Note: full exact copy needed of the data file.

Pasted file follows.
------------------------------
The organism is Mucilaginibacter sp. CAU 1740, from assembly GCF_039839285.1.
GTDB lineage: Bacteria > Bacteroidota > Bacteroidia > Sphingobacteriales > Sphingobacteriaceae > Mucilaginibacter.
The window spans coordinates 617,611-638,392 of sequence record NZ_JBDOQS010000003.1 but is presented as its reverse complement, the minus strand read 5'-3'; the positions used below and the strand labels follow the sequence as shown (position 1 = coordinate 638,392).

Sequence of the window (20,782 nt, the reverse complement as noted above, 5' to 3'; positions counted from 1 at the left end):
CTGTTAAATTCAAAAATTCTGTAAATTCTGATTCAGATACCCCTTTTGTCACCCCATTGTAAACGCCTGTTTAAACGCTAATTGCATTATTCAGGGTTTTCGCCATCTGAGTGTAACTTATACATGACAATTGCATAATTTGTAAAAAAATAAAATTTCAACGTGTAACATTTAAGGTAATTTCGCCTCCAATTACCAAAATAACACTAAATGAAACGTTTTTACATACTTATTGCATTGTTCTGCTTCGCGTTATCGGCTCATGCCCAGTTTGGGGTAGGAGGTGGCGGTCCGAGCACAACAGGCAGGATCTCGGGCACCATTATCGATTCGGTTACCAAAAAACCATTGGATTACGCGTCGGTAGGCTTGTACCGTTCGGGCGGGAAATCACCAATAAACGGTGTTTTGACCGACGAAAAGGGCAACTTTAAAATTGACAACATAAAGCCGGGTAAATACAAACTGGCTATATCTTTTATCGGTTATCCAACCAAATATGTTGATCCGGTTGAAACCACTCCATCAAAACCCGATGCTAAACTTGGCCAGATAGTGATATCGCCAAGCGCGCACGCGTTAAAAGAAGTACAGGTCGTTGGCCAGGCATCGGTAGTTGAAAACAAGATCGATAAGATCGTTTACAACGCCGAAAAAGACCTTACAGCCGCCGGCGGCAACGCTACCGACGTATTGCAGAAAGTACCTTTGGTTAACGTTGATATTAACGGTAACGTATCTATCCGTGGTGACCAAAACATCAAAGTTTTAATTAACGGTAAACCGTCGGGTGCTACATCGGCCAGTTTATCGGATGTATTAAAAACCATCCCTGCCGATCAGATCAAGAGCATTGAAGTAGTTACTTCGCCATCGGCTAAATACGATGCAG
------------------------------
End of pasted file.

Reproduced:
The organism is Mucilaginibacter sp. CAU 1740, from assembly GCF_039839285.1.
GTDB lineage: Bacteria > Bacteroidota > Bacteroidia > Sphingobacteriales > Sphingobacteriaceae > Mucilaginibacter.
The window spans coordinates 617,611-638,392 of sequence record NZ_JBDOQS010000003.1 but is presented as its reverse complement, the minus strand read 5'-3'; the positions used below and the strand labels follow the sequence as shown (position 1 = coordinate 638,392).

Sequence of the window (20,782 nt, the reverse complement as noted above, 5' to 3'; positions counted from 1 at the left end):
CTGTTAAATTCAAAAATTCTGTAAATTCTGATTCAGATACCCCTTTTGTCACCCCATTGTAAACGCCTGTTTAAACGCTAATTGCATTATTCAGGGTTTTCGCCATCTGAGTGTAACTTATACATGACAATTGCATAATTTGTAAAAAAATAAAATTTCAACGTGTAACATTTAAGGTAATTTCGCCTCCAATTACCAAAATAACACTAAATGAAACGTTTTTACATACTTATTGCATTGTTCTGCTTCGCGTTATCGGCTCATGCCCAGTTTGGGGTAGGAGGTGGCGGTCCGAGCACAACAGGCAGGATCTCGGGCACCATTATCGATTCGGTTACCAAAAAACCATTGGATTACGCGTCGGTAGGCTTGTACCGTTCGGGCGGGAAATCACCAATAAACGGTGTTTTGACCGACGAAAAGGGCAACTTTAAAATTGACAACATAAAGCCGGGTAAATACAAACTGGCTATATCTTTTATCGGTTATCCAACCAAATATGTTGATCCGGTTGAAACCACTCCATCAAAACCCGATGCTAAACTTGGCCAGATAGTGATATCGCCAAGCGCGCACGCGTTAAAAGAAGTACAGGTCGTTGGCCAGGCATCGGTAGTTGAAAACAAGATCGATAAGATCGTTTACAACGCCGAAAAAGACCTTACAGCCGCCGGCGGCAACGCTACCGACGTATTGCAGAAAGTACCTTTGGTTAACGTTGATATTAACGGTAACGTATCTATCCGTGGTGACCAAAACATCAAAGTTTTAATTAACGGTAAACCGTCGGGTGCTACATCGGCCAGTTTATCGGATGTATTAAAAACCATCCCTGCCGATCAGATCAAGAGCATTGAAGTAGTTACTTCGCCATCGGCTAAATACGATGCAG